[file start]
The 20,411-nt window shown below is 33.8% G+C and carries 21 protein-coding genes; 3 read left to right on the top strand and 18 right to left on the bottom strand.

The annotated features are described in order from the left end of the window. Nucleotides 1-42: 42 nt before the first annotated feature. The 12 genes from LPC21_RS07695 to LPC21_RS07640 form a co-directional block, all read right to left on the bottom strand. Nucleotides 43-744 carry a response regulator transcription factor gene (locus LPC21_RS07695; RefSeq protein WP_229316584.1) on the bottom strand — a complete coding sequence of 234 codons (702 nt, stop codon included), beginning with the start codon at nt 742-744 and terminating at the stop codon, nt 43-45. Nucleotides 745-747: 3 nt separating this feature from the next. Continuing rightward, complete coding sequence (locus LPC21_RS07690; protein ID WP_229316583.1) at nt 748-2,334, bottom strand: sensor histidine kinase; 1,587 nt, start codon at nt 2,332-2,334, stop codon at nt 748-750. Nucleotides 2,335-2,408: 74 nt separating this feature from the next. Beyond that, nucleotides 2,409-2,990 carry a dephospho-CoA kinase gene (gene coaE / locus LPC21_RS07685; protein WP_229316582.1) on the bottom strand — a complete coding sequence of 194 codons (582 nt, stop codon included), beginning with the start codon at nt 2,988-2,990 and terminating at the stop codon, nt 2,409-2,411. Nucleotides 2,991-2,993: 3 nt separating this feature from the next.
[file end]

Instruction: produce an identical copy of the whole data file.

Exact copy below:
The 20,411-nt window shown below is 33.8% G+C and carries 21 protein-coding genes; 3 read left to right on the top strand and 18 right to left on the bottom strand.

The annotated features are described in order from the left end of the window. Nucleotides 1-42: 42 nt before the first annotated feature. The 12 genes from LPC21_RS07695 to LPC21_RS07640 form a co-directional block, all read right to left on the bottom strand. Nucleotides 43-744 carry a response regulator transcription factor gene (locus LPC21_RS07695; RefSeq protein WP_229316584.1) on the bottom strand — a complete coding sequence of 234 codons (702 nt, stop codon included), beginning with the start codon at nt 742-744 and terminating at the stop codon, nt 43-45. Nucleotides 745-747: 3 nt separating this feature from the next. Continuing rightward, complete coding sequence (locus LPC21_RS07690; protein ID WP_229316583.1) at nt 748-2,334, bottom strand: sensor histidine kinase; 1,587 nt, start codon at nt 2,332-2,334, stop codon at nt 748-750. Nucleotides 2,335-2,408: 74 nt separating this feature from the next. Beyond that, nucleotides 2,409-2,990 carry a dephospho-CoA kinase gene (gene coaE / locus LPC21_RS07685; protein WP_229316582.1) on the bottom strand — a complete coding sequence of 194 codons (582 nt, stop codon included), beginning with the start codon at nt 2,988-2,990 and terminating at the stop codon, nt 2,409-2,411. Nucleotides 2,991-2,993: 3 nt separating this feature from the next.